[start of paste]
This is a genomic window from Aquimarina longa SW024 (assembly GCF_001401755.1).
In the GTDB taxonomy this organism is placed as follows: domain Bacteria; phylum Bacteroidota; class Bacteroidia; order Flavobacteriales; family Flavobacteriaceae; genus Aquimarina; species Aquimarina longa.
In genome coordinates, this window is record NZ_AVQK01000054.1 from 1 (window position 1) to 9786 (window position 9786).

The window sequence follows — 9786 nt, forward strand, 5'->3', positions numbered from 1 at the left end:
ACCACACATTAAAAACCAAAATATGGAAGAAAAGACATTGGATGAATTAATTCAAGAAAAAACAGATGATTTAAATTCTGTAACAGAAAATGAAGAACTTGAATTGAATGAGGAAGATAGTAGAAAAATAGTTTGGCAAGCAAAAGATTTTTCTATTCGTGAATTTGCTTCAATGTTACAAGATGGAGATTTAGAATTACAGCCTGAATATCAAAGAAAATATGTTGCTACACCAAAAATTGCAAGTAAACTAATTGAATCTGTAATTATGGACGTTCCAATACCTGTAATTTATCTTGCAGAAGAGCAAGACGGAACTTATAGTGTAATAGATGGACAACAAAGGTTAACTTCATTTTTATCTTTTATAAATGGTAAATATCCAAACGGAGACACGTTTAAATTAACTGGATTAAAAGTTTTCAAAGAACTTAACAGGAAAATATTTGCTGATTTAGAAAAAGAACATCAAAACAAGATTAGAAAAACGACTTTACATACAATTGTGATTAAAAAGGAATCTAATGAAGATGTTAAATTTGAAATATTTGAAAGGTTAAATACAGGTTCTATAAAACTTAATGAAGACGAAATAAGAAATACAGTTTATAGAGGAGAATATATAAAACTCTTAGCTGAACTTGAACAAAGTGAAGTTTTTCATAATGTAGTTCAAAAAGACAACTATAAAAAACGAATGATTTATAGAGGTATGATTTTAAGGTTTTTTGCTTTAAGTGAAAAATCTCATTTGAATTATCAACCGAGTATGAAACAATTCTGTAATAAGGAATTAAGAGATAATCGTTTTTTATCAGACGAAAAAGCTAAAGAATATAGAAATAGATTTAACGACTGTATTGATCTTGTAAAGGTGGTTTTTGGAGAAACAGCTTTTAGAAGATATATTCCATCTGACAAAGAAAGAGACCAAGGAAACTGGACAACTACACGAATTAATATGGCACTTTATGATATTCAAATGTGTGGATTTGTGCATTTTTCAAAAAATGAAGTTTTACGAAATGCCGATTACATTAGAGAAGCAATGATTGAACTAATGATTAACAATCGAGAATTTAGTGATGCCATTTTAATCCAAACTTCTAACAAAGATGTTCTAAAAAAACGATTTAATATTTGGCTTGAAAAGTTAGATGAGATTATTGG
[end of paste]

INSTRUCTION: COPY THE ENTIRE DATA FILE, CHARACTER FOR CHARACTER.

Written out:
This is a genomic window from Aquimarina longa SW024 (assembly GCF_001401755.1).
In the GTDB taxonomy this organism is placed as follows: domain Bacteria; phylum Bacteroidota; class Bacteroidia; order Flavobacteriales; family Flavobacteriaceae; genus Aquimarina; species Aquimarina longa.
In genome coordinates, this window is record NZ_AVQK01000054.1 from 1 (window position 1) to 9786 (window position 9786).

The window sequence follows — 9786 nt, forward strand, 5'->3', positions numbered from 1 at the left end:
ACCACACATTAAAAACCAAAATATGGAAGAAAAGACATTGGATGAATTAATTCAAGAAAAAACAGATGATTTAAATTCTGTAACAGAAAATGAAGAACTTGAATTGAATGAGGAAGATAGTAGAAAAATAGTTTGGCAAGCAAAAGATTTTTCTATTCGTGAATTTGCTTCAATGTTACAAGATGGAGATTTAGAATTACAGCCTGAATATCAAAGAAAATATGTTGCTACACCAAAAATTGCAAGTAAACTAATTGAATCTGTAATTATGGACGTTCCAATACCTGTAATTTATCTTGCAGAAGAGCAAGACGGAACTTATAGTGTAATAGATGGACAACAAAGGTTAACTTCATTTTTATCTTTTATAAATGGTAAATATCCAAACGGAGACACGTTTAAATTAACTGGATTAAAAGTTTTCAAAGAACTTAACAGGAAAATATTTGCTGATTTAGAAAAAGAACATCAAAACAAGATTAGAAAAACGACTTTACATACAATTGTGATTAAAAAGGAATCTAATGAAGATGTTAAATTTGAAATATTTGAAAGGTTAAATACAGGTTCTATAAAACTTAATGAAGACGAAATAAGAAATACAGTTTATAGAGGAGAATATATAAAACTCTTAGCTGAACTTGAACAAAGTGAAGTTTTTCATAATGTAGTTCAAAAAGACAACTATAAAAAACGAATGATTTATAGAGGTATGATTTTAAGGTTTTTTGCTTTAAGTGAAAAATCTCATTTGAATTATCAACCGAGTATGAAACAATTCTGTAATAAGGAATTAAGAGATAATCGTTTTTTATCAGACGAAAAAGCTAAAGAATATAGAAATAGATTTAACGACTGTATTGATCTTGTAAAGGTGGTTTTTGGAGAAACAGCTTTTAGAAGATATATTCCATCTGACAAAGAAAGAGACCAAGGAAACTGGACAACTACACGAATTAATATGGCACTTTATGATATTCAAATGTGTGGATTTGTGCATTTTTCAAAAAATGAAGTTTTACGAAATGCCGATTACATTAGAGAAGCAATGATTGAACTAATGATTAACAATCGAGAATTTAGTGATGCCATTTTAATCCAAACTTCTAACAAAGATGTTCTAAAAAAACGATTTAATATTTGGCTTGAAAAGTTAGATGAGATTATTGG